Friday 26 May 2017 12:09:53 PM

Work Begins On New Book To Honour WWII Dead From Ards And North Down
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Work has begun to create a new ‘Book of Honour’ commemorating those from the Ards and North Down Boroughs who lost their lives in the Second World War.  

The book, which is being compiled by Bangor man Barry Niblock, with financial support from both Ards and North Down Borough Councils, will not only list those who died, but also, where possible, provide biographical details and photographs of the servicemen, servicewomen, nursing personnel and civilians who lost their lives on active service or as a result of enemy action between 1939 and 1945.   dn_screen

Research to date indicates that more than 650 people from the two areas will be commemorated in the volume, as Barry explained: “In 2011 I compiled two Books of Honour commemorating more than 1,250 people from the Ards and North Down Boroughs who lost their lives in the First World War.  All were men and most were Army casualties.  During the Second World War both men and women from the two Boroughs lost their lives and a great many of the casualties served with the Air Force.  With just 20 years between the two world wars it is inevitable that many local families experienced bereavement during each of the conflicts.  My Second World War Book of Honour will complement the two First World War books and pay tribute to the men and women who died.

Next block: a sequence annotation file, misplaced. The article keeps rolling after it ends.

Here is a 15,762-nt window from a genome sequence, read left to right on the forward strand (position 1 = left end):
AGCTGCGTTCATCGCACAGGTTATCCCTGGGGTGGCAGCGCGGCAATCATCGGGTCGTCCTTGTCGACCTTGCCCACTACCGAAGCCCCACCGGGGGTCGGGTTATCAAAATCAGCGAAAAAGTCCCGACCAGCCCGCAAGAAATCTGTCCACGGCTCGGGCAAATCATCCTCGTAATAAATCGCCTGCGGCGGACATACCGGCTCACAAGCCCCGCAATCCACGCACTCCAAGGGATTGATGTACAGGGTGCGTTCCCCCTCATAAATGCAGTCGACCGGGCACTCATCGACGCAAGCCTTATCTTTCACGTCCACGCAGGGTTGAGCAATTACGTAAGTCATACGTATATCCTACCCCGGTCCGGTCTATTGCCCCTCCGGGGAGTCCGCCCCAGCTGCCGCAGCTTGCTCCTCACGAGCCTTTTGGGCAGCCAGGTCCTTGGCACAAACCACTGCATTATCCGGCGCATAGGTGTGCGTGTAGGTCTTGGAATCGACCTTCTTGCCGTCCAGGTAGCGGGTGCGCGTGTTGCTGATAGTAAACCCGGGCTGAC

“In 2014 we not only mark the centenary of the beginning of the First World War, but also the 75th anniversary of the Second World War and so this is a very fitting time to be publishing a book which will honour all those who paid the ultimate sacrifice in that conflict,” said Mayor of Ards, Councillor Stephen McIlveen. “I am delighted that Ards Borough Council is able to offer its support to what will be an important historical reference point for generations to come and I look forward to reading the finished book”.

Councillor Andrew Muir, Mayor of North Down added: “Through this very valuable book we will receive an intensely personal insight into the Second World War, as the individual stories told show how many local people were affected by this terrible conflict.  I would commend Barry for his dedication in producing this very valuable record and the rigorous research he undertakes to ensure the information included is accurate and complete.  I am sure, like his previous books about World War I, it will be widely and thoughtfully read.”    
  
The book is expected to be in print by mid-September this year and will be available to purchase from local outlets.